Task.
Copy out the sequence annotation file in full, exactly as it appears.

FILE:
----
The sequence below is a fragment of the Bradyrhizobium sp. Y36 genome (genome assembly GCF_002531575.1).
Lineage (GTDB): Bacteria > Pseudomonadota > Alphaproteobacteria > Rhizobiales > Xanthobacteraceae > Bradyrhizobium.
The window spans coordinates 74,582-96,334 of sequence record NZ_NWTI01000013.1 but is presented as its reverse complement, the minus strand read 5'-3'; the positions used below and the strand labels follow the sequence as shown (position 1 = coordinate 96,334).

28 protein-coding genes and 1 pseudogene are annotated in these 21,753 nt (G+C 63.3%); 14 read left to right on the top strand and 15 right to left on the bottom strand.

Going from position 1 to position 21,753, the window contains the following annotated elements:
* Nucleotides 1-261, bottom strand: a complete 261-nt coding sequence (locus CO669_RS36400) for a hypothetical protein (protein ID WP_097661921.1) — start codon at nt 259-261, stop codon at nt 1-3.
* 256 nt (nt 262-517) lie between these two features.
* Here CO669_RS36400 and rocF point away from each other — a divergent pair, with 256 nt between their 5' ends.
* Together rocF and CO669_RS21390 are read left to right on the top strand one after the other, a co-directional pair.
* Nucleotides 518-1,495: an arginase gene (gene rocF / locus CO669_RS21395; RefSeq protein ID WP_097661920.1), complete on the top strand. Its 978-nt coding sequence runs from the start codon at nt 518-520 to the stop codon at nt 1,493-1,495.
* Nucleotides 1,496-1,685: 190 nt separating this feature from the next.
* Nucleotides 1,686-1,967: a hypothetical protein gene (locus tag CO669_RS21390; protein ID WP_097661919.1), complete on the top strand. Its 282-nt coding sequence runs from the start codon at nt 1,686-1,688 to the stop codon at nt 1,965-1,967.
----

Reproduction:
The sequence below is a fragment of the Bradyrhizobium sp. Y36 genome (genome assembly GCF_002531575.1).
Lineage (GTDB): Bacteria > Pseudomonadota > Alphaproteobacteria > Rhizobiales > Xanthobacteraceae > Bradyrhizobium.
The window spans coordinates 74,582-96,334 of sequence record NZ_NWTI01000013.1 but is presented as its reverse complement, the minus strand read 5'-3'; the positions used below and the strand labels follow the sequence as shown (position 1 = coordinate 96,334).

28 protein-coding genes and 1 pseudogene are annotated in these 21,753 nt (G+C 63.3%); 14 read left to right on the top strand and 15 right to left on the bottom strand.

Going from position 1 to position 21,753, the window contains the following annotated elements:
* Nucleotides 1-261, bottom strand: a complete 261-nt coding sequence (locus CO669_RS36400) for a hypothetical protein (protein ID WP_097661921.1) — start codon at nt 259-261, stop codon at nt 1-3.
* 256 nt (nt 262-517) lie between these two features.
* Here CO669_RS36400 and rocF point away from each other — a divergent pair, with 256 nt between their 5' ends.
* Together rocF and CO669_RS21390 are read left to right on the top strand one after the other, a co-directional pair.
* Nucleotides 518-1,495: an arginase gene (gene rocF / locus CO669_RS21395; RefSeq protein ID WP_097661920.1), complete on the top strand. Its 978-nt coding sequence runs from the start codon at nt 518-520 to the stop codon at nt 1,493-1,495.
* Nucleotides 1,496-1,685: 190 nt separating this feature from the next.
* Nucleotides 1,686-1,967: a hypothetical protein gene (locus tag CO669_RS21390; protein ID WP_097661919.1), complete on the top strand. Its 282-nt coding sequence runs from the start codon at nt 1,686-1,688 to the stop codon at nt 1,965-1,967.